THERE WAS a time - as a very young man with peace in my soul and faith in a just future - when I could play tennis happily at Rose Park or Montrose or Turkey Thicket or some other public court. I could concentrate through the din of traffic and basketball and portable radios.
What matter that a woman in high-heeled shoes, cigarette in one hand and racket hanging limply from the other, might wander onto my court as I prepared to smash.
Or that the net was so full of holes that your opponent's lousy shot might cost him the point and you the ability to reproduce.
Or that on the next court one man was sitting on another's chest, hands about his neck, screaming, "I've been here three hours. It's my court, it's my court!"
But I am older now - a junior vet - and lacking the milk of human kindness. Children gaily riding bikes on wet clay courts cause a rumbling in my stomach. I want to break their spokes.
Hours of waiting for a court, watching people who can't play tennis, causes a seething in my brain and renders me incapable of hitting a backhand down the line when I finally get to play. I want tennis players to be licensed and bad ones sent away. Democracy for the elite is my motto.
I consulted with learned men about this radical change in my tolerance level and was referred to the famous public courts counselor Dr. Willie Flatcher, who unfortunately can only be seen when one is losing one's mind.
Dr. Flatcher, a long-time opponent, is in part responsible for my problem, so he agreed to treat me gratis. Unfortunately he requires that you play with him as part of the therapy.
He set a time at a public park and when I arrived the courts were empty. When he got there 40 minutes late, the courts were full and the waiting time was two hours.
He watched closely to see if this disturbed me, then suggested another park.
Those courts were empty, but as we raced on, a man approached on a little tractor and said the courts were closed for maintenance. They were of course in perfect shape.
It was the start of a three-day weekend and I asked calmly if they would be open soon. He said they would be ready Tuesday. Flatcher was impressed with the guttered sound I was able to make.
flatcher found another park but we were soon run off by the Future Senior Citizens of Greater Glebe Gulch, who explained that they held their mixed-doubles tournament there every year at just that moment and had reserved all 18 courts. Their teaching pro was a gentleman who had once asked me to play and was ahead 5-2 in the first set before I discovered his weakness. If the ball was not close to the line he couldn't automatically call it out.
At the next park, the clay courts were wet from a sudden shower but a fellow about 5 feet 2 and 300 pounds was playing anyway. At each step he [WORD ILLEGIBLE] about two inches into the court and he finally quit, complaining about the bad [WORD ILLEGIBLE]
The sun was by that time baking the charts so that his hoof prints would last until the next monsoon.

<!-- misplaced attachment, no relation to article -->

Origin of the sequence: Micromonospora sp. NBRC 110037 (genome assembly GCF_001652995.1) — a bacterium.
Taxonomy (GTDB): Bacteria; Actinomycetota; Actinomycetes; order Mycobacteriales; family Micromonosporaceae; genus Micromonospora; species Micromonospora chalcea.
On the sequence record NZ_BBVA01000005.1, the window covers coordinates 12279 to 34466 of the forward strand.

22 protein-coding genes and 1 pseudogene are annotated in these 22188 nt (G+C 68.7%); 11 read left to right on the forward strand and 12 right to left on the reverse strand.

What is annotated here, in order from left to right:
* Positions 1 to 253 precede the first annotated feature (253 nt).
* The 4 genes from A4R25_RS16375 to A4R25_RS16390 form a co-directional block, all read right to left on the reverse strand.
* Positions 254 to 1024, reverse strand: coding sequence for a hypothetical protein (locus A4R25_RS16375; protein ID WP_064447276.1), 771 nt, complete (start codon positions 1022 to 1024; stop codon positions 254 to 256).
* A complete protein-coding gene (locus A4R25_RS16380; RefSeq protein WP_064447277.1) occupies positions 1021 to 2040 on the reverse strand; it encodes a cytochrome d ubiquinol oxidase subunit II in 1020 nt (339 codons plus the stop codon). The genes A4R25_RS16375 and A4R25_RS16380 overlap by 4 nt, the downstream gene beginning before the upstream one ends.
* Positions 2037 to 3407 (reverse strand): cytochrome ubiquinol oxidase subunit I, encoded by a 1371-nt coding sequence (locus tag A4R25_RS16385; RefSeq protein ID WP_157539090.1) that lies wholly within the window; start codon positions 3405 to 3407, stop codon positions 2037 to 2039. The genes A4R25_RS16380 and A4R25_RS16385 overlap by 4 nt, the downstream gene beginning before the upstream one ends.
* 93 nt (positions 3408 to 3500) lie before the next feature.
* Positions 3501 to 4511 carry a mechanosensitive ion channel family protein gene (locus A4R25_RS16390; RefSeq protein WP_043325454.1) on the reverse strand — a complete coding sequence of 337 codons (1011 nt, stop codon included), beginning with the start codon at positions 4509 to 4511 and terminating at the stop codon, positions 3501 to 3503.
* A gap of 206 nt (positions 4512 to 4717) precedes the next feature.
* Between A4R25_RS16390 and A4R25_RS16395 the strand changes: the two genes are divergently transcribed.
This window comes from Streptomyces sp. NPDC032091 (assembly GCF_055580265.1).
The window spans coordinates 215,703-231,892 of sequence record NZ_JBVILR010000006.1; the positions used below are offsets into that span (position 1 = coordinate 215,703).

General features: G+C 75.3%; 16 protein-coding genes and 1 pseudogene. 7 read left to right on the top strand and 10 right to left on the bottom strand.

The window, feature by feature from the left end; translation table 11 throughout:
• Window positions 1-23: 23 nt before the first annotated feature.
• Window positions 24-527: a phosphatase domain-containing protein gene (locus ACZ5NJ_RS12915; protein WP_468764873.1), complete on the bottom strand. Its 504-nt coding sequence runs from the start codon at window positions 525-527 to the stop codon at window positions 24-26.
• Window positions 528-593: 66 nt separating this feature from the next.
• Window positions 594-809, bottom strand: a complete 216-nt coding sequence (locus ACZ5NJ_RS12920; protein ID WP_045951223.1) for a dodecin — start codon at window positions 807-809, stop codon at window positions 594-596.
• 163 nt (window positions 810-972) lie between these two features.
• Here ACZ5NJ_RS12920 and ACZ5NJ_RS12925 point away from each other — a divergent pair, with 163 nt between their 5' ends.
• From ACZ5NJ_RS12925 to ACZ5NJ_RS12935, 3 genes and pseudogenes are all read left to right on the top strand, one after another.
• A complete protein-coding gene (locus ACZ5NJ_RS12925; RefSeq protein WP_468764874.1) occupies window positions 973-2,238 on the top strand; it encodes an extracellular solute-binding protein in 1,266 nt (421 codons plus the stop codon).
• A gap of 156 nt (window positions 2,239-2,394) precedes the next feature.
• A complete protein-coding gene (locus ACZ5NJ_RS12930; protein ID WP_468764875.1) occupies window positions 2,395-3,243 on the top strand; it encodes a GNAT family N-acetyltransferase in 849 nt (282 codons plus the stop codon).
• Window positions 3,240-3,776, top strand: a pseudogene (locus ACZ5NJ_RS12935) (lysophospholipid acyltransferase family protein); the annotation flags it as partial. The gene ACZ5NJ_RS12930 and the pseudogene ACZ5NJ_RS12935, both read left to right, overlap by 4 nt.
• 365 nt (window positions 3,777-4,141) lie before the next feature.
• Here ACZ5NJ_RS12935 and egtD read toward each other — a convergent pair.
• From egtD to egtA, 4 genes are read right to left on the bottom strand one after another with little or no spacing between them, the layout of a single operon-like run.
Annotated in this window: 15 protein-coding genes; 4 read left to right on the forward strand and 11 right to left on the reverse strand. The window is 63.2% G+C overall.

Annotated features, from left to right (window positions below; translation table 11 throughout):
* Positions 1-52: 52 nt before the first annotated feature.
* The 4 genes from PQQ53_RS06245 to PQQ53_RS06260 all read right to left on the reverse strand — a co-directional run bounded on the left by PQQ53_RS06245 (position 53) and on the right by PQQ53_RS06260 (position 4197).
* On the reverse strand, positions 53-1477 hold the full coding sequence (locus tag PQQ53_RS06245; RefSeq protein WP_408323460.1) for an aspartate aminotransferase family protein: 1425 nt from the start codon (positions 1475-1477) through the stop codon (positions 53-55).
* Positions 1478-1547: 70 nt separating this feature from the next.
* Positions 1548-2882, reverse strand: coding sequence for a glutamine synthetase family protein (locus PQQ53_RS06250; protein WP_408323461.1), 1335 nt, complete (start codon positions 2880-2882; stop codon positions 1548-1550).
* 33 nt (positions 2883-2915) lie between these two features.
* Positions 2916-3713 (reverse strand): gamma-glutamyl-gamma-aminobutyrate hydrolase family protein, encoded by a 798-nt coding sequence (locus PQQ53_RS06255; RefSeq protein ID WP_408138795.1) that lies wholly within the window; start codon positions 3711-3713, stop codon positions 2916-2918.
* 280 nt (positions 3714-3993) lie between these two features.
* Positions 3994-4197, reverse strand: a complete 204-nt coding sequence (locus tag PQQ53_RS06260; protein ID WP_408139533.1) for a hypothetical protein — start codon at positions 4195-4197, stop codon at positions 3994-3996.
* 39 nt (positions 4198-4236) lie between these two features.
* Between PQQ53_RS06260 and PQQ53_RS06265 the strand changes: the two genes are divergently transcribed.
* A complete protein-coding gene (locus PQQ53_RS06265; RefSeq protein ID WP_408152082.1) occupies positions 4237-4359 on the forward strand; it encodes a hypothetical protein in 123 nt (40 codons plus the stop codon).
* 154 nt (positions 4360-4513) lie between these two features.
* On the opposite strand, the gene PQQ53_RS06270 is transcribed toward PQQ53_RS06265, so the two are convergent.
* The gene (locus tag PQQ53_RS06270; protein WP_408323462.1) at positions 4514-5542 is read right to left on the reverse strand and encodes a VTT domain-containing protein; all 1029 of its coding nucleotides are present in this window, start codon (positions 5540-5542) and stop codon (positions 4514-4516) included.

We finally found a court about an hour before sundown and waited our turns. There were two courts with two young men on one and two middle-aged women on the other.
I checked my watch and an hour later, as the light began to fail, politely asked the men if they were through.
"Oh, no," said one, "we'll be through in about 20 minutes."
"Off," I screamed, and they left, grumbling about poor sports.
As I took off my racket cover, the two women moved into our court and continued their match.
"Excuse me," I said, "but this is our court."
"No, it's mine , mine, mine and you're not going to take it away," screamed one woman. "Mine, mine, mine." She sat down in the middle.
Flatcher grinned as we moved onto the other court, surrendering.
It had been carefully repaired by the D.C. Recreation Dept. so that the ball would bounce at any of three different speeds, depending on the patch on which it landed.
Flatcher, who is lefthanded, would change his serve depending on the patch he was aiming for. His flat serve on the slick conrete skidded away with almost no bounce. His twist serve onto the rough asphalt kicked over my head.
He had insisted that we use his balls and he used a worn one for flat serves and a fuzzy one for spin. The third ball was fead and he mixed it in for effect.
The net, which was an inch too high and couldn't be adjusted because the crank was rusted solid, caught my best shots in the tape.
Flatcher hit a lob with the dead ball and the court was so cleverly aligned that even at sunset the glare was directly in my eyes.
I let the ball drop and would have called it out except that the base line was painted six inches wide and faded out into decreasing spatters. I didn't know if the spatters were in or out.
I screamed and threw my racket and Dr. Flatcher smiled and pronounced me saved.
"There is no cure for creeping public courts syndrome," he said. "My records show that you once belonged to a private tennis club in California and that you have played at the estates of men who have not one but two courts in their yards. Tennis etiquette. Proper shoes. New balls. Rules. There is only one thing you can do."
I took his advice and joined a private tennis club. It has cost me exactly $1,000 so far and the courts haven't been built yet.
But I'm much happier.
Dr. Flatcher assures me that paying for the private club is the real therapy. Actually playing there can be damaging, he warns, since the private club is likely to be just like a public one.